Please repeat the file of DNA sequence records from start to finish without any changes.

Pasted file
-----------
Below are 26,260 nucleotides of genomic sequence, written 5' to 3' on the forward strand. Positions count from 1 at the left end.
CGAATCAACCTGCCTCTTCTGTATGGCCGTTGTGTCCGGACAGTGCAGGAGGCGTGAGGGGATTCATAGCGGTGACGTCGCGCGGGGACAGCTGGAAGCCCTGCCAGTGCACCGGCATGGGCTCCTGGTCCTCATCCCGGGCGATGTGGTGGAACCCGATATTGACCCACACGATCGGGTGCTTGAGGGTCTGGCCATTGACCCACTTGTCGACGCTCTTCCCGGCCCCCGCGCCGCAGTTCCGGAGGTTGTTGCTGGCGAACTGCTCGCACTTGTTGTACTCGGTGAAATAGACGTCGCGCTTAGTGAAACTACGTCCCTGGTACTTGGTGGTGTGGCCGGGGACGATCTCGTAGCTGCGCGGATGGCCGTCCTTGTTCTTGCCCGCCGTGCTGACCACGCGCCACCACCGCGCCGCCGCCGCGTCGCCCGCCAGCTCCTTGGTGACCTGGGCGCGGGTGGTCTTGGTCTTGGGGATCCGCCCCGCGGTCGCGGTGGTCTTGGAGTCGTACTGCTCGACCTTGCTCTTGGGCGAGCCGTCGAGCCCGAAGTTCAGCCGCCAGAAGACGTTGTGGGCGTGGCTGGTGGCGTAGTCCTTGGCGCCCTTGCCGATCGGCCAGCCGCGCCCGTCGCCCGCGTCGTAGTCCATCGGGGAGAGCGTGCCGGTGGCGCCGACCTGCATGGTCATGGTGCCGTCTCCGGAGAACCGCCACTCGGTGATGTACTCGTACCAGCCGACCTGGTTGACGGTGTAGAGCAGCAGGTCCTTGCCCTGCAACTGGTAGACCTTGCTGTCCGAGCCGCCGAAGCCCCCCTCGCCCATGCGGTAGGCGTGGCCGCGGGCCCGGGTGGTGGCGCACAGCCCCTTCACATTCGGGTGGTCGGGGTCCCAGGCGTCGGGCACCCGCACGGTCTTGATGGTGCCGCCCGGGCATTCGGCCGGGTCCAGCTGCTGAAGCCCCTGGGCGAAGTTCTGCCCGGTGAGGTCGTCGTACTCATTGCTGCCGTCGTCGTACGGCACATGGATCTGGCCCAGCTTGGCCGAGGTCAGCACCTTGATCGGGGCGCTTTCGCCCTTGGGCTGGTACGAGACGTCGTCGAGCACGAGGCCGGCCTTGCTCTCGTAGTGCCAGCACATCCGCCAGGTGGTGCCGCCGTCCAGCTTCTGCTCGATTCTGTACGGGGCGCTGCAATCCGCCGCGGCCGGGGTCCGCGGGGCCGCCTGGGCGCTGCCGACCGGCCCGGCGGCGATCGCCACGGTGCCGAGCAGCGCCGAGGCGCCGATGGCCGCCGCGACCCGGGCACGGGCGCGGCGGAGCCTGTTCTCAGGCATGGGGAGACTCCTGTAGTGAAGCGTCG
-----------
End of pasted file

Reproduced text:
Below are 26,260 nucleotides of genomic sequence, written 5' to 3' on the forward strand. Positions count from 1 at the left end.
CGAATCAACCTGCCTCTTCTGTATGGCCGTTGTGTCCGGACAGTGCAGGAGGCGTGAGGGGATTCATAGCGGTGACGTCGCGCGGGGACAGCTGGAAGCCCTGCCAGTGCACCGGCATGGGCTCCTGGTCCTCATCCCGGGCGATGTGGTGGAACCCGATATTGACCCACACGATCGGGTGCTTGAGGGTCTGGCCATTGACCCACTTGTCGACGCTCTTCCCGGCCCCCGCGCCGCAGTTCCGGAGGTTGTTGCTGGCGAACTGCTCGCACTTGTTGTACTCGGTGAAATAGACGTCGCGCTTAGTGAAACTACGTCCCTGGTACTTGGTGGTGTGGCCGGGGACGATCTCGTAGCTGCGCGGATGGCCGTCCTTGTTCTTGCCCGCCGTGCTGACCACGCGCCACCACCGCGCCGCCGCCGCGTCGCCCGCCAGCTCCTTGGTGACCTGGGCGCGGGTGGTCTTGGTCTTGGGGATCCGCCCCGCGGTCGCGGTGGTCTTGGAGTCGTACTGCTCGACCTTGCTCTTGGGCGAGCCGTCGAGCCCGAAGTTCAGCCGCCAGAAGACGTTGTGGGCGTGGCTGGTGGCGTAGTCCTTGGCGCCCTTGCCGATCGGCCAGCCGCGCCCGTCGCCCGCGTCGTAGTCCATCGGGGAGAGCGTGCCGGTGGCGCCGACCTGCATGGTCATGGTGCCGTCTCCGGAGAACCGCCACTCGGTGATGTACTCGTACCAGCCGACCTGGTTGACGGTGTAGAGCAGCAGGTCCTTGCCCTGCAACTGGTAGACCTTGCTGTCCGAGCCGCCGAAGCCCCCCTCGCCCATGCGGTAGGCGTGGCCGCGGGCCCGGGTGGTGGCGCACAGCCCCTTCACATTCGGGTGGTCGGGGTCCCAGGCGTCGGGCACCCGCACGGTCTTGATGGTGCCGCCCGGGCATTCGGCCGGGTCCAGCTGCTGAAGCCCCTGGGCGAAGTTCTGCCCGGTGAGGTCGTCGTACTCATTGCTGCCGTCGTCGTACGGCACATGGATCTGGCCCAGCTTGGCCGAGGTCAGCACCTTGATCGGGGCGCTTTCGCCCTTGGGCTGGTACGAGACGTCGTCGAGCACGAGGCCGGCCTTGCTCTCGTAGTGCCAGCACATCCGCCAGGTGGTGCCGCCGTCCAGCTTCTGCTCGATTCTGTACGGGGCGCTGCAATCCGCCGCGGCCGGGGTCCGCGGGGCCGCCTGGGCGCTGCCGACCGGCCCGGCGGCGATCGCCACGGTGCCGAGCAGCGCCGAGGCGCCGATGGCCGCCGCGACCCGGGCACGGGCGCGGCGGAGCCTGTTCTCAGGCATGGGGAGACTCCTGTAGTGAAGCGTCG